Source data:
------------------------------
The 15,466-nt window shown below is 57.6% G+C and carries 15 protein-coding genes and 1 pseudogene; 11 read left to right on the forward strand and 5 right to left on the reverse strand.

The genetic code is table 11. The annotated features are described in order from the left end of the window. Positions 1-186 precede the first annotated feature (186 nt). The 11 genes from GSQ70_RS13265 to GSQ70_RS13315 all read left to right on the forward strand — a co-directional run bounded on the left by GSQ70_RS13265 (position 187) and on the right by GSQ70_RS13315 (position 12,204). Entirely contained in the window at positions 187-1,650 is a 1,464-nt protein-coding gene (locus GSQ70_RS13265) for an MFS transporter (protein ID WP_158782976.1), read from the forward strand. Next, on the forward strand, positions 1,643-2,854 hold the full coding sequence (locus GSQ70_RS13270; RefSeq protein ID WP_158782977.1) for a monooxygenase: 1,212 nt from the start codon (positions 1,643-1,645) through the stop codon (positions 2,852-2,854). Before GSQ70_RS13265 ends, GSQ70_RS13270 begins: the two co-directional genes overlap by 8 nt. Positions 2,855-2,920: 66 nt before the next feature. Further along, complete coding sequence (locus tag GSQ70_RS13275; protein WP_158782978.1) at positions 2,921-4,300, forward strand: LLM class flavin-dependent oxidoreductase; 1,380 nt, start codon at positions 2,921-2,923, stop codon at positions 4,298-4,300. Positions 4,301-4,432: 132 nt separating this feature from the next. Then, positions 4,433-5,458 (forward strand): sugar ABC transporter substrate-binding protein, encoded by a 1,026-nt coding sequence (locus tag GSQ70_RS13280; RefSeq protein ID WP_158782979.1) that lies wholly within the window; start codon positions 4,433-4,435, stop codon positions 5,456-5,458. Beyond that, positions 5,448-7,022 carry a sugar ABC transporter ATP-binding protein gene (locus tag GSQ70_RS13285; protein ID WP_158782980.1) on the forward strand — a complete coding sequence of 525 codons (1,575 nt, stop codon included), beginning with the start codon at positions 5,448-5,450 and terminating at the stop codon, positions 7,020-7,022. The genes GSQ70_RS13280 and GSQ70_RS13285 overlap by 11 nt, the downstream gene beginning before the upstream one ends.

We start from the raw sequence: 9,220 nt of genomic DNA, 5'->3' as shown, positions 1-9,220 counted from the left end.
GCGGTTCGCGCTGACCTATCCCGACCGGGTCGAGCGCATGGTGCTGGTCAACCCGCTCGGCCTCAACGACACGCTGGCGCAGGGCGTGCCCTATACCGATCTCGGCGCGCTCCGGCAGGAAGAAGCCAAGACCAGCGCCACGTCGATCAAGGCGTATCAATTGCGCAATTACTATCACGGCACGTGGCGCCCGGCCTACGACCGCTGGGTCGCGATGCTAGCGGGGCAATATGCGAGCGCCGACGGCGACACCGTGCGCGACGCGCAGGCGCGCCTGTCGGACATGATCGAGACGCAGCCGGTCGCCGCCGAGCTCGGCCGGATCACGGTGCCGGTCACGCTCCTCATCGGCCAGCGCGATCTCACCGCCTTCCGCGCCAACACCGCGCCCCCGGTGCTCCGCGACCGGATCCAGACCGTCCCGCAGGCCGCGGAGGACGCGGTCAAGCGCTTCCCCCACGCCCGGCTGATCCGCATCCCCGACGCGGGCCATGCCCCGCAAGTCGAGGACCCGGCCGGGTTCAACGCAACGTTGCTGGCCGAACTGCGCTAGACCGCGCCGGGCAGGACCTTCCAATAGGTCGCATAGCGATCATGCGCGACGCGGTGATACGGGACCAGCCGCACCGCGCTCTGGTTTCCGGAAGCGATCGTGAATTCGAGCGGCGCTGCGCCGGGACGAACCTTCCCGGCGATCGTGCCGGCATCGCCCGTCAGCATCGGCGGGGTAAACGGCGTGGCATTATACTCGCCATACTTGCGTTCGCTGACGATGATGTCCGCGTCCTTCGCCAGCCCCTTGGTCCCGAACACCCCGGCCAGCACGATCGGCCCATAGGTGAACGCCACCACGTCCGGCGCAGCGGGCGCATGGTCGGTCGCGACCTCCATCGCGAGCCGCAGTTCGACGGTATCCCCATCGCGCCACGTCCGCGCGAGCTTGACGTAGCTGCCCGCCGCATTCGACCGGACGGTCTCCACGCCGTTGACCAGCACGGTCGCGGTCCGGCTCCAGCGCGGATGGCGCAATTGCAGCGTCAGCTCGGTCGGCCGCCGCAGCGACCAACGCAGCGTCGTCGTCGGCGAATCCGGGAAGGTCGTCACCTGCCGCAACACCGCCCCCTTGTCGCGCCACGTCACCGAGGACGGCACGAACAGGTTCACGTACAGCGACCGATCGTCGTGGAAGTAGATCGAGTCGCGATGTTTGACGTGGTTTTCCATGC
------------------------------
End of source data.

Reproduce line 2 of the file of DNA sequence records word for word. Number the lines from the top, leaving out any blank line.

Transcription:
The genetic code is table 11. The annotated features are described in order from the left end of the window. Positions 1-186 precede the first annotated feature (186 nt). The 11 genes from GSQ70_RS13265 to GSQ70_RS13315 all read left to right on the forward strand — a co-directional run bounded on the left by GSQ70_RS13265 (position 187) and on the right by GSQ70_RS13315 (position 12,204). Entirely contained in the window at positions 187-1,650 is a 1,464-nt protein-coding gene (locus GSQ70_RS13265) for an MFS transporter (protein ID WP_158782976.1), read from the forward strand. Next, on the forward strand, positions 1,643-2,854 hold the full coding sequence (locus GSQ70_RS13270; RefSeq protein ID WP_158782977.1) for a monooxygenase: 1,212 nt from the start codon (positions 1,643-1,645) through the stop codon (positions 2,852-2,854). Before GSQ70_RS13265 ends, GSQ70_RS13270 begins: the two co-directional genes overlap by 8 nt. Positions 2,855-2,920: 66 nt before the next feature. Further along, complete coding sequence (locus tag GSQ70_RS13275; protein WP_158782978.1) at positions 2,921-4,300, forward strand: LLM class flavin-dependent oxidoreductase; 1,380 nt, start codon at positions 2,921-2,923, stop codon at positions 4,298-4,300. Positions 4,301-4,432: 132 nt separating this feature from the next. Then, positions 4,433-5,458 (forward strand): sugar ABC transporter substrate-binding protein, encoded by a 1,026-nt coding sequence (locus tag GSQ70_RS13280; RefSeq protein ID WP_158782979.1) that lies wholly within the window; start codon positions 4,433-4,435, stop codon positions 5,456-5,458. Beyond that, positions 5,448-7,022 carry a sugar ABC transporter ATP-binding protein gene (locus tag GSQ70_RS13285; protein ID WP_158782980.1) on the forward strand — a complete coding sequence of 525 codons (1,575 nt, stop codon included), beginning with the start codon at positions 5,448-5,450 and terminating at the stop codon, positions 7,020-7,022. The genes GSQ70_RS13280 and GSQ70_RS13285 overlap by 11 nt, the downstream gene beginning before the upstream one ends.